The Phillies' $4 million earners, who accounted for 97 percent of their payroll, missed a total of $28.6 million worth of games, or 18 percent of the Opening Day payroll. That's a hefty chunk of change. But not as hefty as the Yankees ($78.5 million, 37 percent of OD payroll), the Dodgers ($67.4 million, 31 percent), Cardinals ($37.6 million, 32 percent) or Braves ($18.9 million, 21 percent). The Phillies' total was similar to the Red Sox total of $25.0 million and 16 percent.
The Cardinals and Red Sox played in the World Series. The Braves won the NL East. The Dodgers won the NL West. The Cardinals won the NL Central.
"Doc Halladay not being healthy crushed us," Amaro told the Inquirer. "It's not his fault. It's just part of the game. When it happens to guys you are counting on with huge contracts, you can't just buy your way out with mediocre players."
And this is where the disconnect lies. The Cardinals spent the whole season without Chris Carpenter and two-thirds of the season without Jaime Garcia. It's hard to argue the Phillies' loss in their rotation was greater. You can argue that Jimmy Rollins did not provide the Phillies production commensurate with his contract, but neither did the Cardinals' shortstop: Rafael Furcal missed the entire year while earning $7.5 million. St. Louis also spent the entire year without closer Jason Motte.
The Dodgers spent most of the season without starting pitchers Josh Beckett, Chad Billingsley and Ted Lilly. Ryan Howard gave the Phillies more than Matt Kemp gave the Dodgers. Hanley Ramirez missed half of the season.
The Braves? Brian McCann played in 102 games and had a down season. Dan Uggla and B.J. Upton combined to earn $26 million while offering replacement level production. Tim Hudson missed the final third of the season. Relief ace Eric O'Flaherty missed the whole year.
The Red Sox were healthier, but they spent half the season without top starter Clay Buccholz. Jacoby Ellsbury played in 134 games. Shane Victorino played in 122. Relievers Joel Hanrahan and Andrew Bailey were lost causes.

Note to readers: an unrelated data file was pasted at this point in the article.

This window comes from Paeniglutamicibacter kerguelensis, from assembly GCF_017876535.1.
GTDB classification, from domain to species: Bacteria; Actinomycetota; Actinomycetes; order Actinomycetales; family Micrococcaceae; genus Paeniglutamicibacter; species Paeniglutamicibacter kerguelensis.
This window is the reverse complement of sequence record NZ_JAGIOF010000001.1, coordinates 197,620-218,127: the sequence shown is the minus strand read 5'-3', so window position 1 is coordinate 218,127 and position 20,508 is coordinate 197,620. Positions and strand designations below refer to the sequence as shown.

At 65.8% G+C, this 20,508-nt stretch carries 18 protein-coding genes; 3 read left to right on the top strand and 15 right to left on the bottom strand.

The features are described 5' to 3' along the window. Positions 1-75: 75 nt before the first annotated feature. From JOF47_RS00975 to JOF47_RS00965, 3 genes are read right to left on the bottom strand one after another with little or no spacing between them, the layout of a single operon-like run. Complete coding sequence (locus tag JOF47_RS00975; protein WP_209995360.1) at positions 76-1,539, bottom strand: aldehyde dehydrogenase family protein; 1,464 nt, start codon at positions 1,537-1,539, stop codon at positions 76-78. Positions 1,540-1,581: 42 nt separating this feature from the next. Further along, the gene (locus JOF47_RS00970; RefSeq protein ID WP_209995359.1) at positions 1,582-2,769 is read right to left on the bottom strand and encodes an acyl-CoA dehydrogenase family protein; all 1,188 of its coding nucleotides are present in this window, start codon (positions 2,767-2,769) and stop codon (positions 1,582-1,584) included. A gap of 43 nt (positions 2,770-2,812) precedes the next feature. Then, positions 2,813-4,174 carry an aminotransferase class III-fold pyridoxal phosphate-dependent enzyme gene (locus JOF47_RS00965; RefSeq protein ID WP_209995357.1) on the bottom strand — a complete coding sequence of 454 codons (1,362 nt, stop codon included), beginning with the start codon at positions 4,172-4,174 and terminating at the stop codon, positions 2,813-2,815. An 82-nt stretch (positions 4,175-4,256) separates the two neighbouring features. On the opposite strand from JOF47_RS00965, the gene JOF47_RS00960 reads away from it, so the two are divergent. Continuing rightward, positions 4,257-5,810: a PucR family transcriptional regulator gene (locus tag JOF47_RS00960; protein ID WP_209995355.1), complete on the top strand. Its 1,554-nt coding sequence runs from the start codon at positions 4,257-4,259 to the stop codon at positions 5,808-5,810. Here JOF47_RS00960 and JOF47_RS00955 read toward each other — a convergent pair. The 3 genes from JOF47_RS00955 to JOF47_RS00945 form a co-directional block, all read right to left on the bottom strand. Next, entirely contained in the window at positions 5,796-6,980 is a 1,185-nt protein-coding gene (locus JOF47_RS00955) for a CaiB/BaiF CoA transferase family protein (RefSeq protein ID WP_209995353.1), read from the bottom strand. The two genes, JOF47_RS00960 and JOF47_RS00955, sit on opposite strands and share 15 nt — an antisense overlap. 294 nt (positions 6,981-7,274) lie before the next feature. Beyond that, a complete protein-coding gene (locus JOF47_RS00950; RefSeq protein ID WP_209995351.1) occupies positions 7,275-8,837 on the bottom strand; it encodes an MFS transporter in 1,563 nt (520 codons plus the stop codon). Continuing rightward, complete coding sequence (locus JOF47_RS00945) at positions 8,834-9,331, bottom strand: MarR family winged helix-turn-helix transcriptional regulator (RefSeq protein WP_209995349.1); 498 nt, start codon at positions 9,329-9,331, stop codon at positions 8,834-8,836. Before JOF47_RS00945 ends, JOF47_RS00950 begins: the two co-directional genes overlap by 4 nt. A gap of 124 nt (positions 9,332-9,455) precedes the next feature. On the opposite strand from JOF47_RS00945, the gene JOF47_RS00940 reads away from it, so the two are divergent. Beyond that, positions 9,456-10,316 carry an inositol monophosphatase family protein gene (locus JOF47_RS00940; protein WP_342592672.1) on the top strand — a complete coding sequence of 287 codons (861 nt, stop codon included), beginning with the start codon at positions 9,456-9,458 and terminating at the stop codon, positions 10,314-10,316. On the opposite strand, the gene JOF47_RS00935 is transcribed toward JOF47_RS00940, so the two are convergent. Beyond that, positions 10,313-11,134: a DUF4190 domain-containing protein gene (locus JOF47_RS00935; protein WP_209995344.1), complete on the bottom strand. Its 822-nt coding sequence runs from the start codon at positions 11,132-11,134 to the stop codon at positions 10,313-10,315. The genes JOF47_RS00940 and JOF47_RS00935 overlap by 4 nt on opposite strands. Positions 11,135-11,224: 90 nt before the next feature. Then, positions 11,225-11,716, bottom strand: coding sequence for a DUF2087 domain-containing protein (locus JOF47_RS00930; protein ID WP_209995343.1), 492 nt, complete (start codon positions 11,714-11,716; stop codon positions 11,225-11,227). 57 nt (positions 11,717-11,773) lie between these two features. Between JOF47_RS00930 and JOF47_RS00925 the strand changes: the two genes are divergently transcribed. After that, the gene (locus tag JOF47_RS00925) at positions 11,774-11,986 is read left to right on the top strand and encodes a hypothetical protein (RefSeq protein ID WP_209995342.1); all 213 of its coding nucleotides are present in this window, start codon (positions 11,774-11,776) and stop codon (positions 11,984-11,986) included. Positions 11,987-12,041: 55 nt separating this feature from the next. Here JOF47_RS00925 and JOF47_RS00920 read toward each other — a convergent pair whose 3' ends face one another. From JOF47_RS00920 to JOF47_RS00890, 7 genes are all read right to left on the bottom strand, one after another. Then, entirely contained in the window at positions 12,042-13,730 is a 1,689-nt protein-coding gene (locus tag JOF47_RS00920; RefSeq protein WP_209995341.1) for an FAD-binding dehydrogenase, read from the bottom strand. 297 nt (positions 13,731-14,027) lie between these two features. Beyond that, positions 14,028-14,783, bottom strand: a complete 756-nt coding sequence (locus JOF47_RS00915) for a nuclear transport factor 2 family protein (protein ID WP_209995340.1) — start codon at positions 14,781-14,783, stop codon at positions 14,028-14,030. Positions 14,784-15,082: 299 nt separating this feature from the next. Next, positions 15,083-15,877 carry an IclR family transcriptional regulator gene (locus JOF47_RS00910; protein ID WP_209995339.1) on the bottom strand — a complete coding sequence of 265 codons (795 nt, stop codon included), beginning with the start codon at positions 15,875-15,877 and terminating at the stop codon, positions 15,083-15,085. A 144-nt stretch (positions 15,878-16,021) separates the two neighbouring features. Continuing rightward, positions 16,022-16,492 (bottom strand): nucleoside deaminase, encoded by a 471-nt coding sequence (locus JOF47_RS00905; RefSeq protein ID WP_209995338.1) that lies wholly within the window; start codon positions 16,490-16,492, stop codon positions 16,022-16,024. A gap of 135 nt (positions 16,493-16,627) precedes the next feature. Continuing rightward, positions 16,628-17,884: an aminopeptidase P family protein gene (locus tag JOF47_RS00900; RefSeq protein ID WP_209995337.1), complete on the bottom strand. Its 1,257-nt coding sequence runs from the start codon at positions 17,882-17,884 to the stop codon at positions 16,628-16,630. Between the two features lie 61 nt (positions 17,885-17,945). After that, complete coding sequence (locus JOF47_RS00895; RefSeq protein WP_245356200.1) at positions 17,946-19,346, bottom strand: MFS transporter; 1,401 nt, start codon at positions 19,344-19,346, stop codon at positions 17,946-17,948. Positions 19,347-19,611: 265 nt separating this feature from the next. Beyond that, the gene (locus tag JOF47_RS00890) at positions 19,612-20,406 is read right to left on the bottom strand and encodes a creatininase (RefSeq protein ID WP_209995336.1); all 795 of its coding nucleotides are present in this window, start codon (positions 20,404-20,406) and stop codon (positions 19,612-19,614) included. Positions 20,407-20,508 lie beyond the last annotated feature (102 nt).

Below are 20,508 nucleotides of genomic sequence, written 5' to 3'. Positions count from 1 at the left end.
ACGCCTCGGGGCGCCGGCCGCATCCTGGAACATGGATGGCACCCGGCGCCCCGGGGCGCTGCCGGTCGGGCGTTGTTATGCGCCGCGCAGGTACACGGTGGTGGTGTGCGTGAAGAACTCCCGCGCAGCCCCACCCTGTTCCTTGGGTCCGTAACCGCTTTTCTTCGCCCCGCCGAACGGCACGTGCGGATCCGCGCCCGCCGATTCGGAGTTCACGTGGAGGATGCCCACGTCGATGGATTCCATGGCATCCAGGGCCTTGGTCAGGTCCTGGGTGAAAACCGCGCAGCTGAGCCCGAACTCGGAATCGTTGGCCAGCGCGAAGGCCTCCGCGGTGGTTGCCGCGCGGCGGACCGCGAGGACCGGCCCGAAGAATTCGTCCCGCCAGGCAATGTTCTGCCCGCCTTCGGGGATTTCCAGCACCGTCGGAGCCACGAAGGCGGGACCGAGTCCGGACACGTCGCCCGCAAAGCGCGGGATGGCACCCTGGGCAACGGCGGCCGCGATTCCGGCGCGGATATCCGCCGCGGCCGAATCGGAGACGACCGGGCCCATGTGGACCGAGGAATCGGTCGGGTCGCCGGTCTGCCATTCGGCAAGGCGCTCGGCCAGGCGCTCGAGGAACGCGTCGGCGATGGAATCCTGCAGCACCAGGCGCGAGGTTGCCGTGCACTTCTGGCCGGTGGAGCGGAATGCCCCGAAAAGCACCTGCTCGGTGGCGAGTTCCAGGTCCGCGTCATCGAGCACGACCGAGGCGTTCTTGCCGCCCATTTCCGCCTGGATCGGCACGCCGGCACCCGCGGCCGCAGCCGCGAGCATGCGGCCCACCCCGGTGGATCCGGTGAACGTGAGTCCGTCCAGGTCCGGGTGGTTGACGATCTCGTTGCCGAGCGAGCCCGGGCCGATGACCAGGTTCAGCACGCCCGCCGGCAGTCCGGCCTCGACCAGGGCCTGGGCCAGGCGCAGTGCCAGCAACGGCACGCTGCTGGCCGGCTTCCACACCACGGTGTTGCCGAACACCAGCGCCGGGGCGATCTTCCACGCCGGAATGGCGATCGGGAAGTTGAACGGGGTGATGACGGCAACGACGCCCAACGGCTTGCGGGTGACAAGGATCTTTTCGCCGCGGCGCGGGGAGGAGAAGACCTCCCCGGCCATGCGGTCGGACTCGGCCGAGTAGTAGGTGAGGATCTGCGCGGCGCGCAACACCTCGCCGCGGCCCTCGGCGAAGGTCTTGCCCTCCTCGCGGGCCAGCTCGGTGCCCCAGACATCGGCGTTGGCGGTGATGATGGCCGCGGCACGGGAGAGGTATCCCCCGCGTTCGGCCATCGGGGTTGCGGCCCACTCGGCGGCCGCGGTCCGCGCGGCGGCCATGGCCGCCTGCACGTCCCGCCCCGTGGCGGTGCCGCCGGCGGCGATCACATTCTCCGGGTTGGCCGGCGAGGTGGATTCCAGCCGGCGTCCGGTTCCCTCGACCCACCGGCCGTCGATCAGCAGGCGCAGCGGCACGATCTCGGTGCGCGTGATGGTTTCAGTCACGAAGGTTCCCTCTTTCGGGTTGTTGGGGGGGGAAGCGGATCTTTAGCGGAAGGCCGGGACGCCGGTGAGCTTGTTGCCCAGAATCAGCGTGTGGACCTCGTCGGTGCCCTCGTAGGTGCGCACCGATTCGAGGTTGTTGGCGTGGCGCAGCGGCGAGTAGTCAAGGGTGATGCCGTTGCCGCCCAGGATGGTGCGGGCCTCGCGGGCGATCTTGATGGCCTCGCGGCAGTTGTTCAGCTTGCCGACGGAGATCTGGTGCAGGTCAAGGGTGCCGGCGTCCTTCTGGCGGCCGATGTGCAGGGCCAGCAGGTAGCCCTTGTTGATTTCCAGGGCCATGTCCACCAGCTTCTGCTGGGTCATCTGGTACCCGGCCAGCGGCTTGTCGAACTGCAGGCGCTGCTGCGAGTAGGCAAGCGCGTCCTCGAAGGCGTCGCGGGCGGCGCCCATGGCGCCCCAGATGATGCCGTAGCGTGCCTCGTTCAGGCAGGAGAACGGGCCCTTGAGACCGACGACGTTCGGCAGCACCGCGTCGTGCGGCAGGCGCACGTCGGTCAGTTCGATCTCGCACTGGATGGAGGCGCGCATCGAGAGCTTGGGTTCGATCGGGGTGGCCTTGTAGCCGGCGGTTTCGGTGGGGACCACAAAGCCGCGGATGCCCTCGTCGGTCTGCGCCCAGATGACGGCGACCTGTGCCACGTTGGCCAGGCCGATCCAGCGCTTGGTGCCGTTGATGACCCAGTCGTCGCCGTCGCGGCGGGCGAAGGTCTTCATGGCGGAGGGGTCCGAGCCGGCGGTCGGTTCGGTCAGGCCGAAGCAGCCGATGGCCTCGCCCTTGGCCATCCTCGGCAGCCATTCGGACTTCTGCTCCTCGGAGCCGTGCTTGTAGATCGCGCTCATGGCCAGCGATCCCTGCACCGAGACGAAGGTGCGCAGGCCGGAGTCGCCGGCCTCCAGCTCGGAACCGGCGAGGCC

The Yankees? Alex Rodriguez played 44 games, Mark Teixeira 15, Derek Jeter 17, Curtis Granderson 61, Kevin Youkilis 28.
At some point, maybe I will do a study that actually is scientific. For now, I will simply hurl anecdotal evidence back at your rebuttals. The Phillies missed Ben Revere, but the Braves missed Kris Medlen and Brandon Beachy and Jonny Venters and Jason Heyward was hurt for a stretch, and the Nationals missed Bryce Harper and Ross Detwiler and Allen Craig was hurt and on and on and on we go.
The Phillies problem isn't that their high-paid stars keep getting hurt, it's that they are in a position where they are relying on their high-paid stars to not get hurt. In the Inquirer article, Amaro says that signing Carlos Beltran instead of Marlon Byrd would have meant not signing Roberto Hernandez. But Carlos Beltran signed for only slightly more than the Phillies will end up paying Jonathan Papelbon for the same length of time if his option vests after 2015.
The problem is the Phillies have spent the last four years backing themselves into a corner, failing to parlay the Cliff Lee trade in 2009 and the Hunter Pence trade in 2012 into young players who are ready to contribute and offset the depreciation of the older core. Injuries happen, and you'll have to use your own process to convince me that they have happened to the Phillies at an anomalous rate.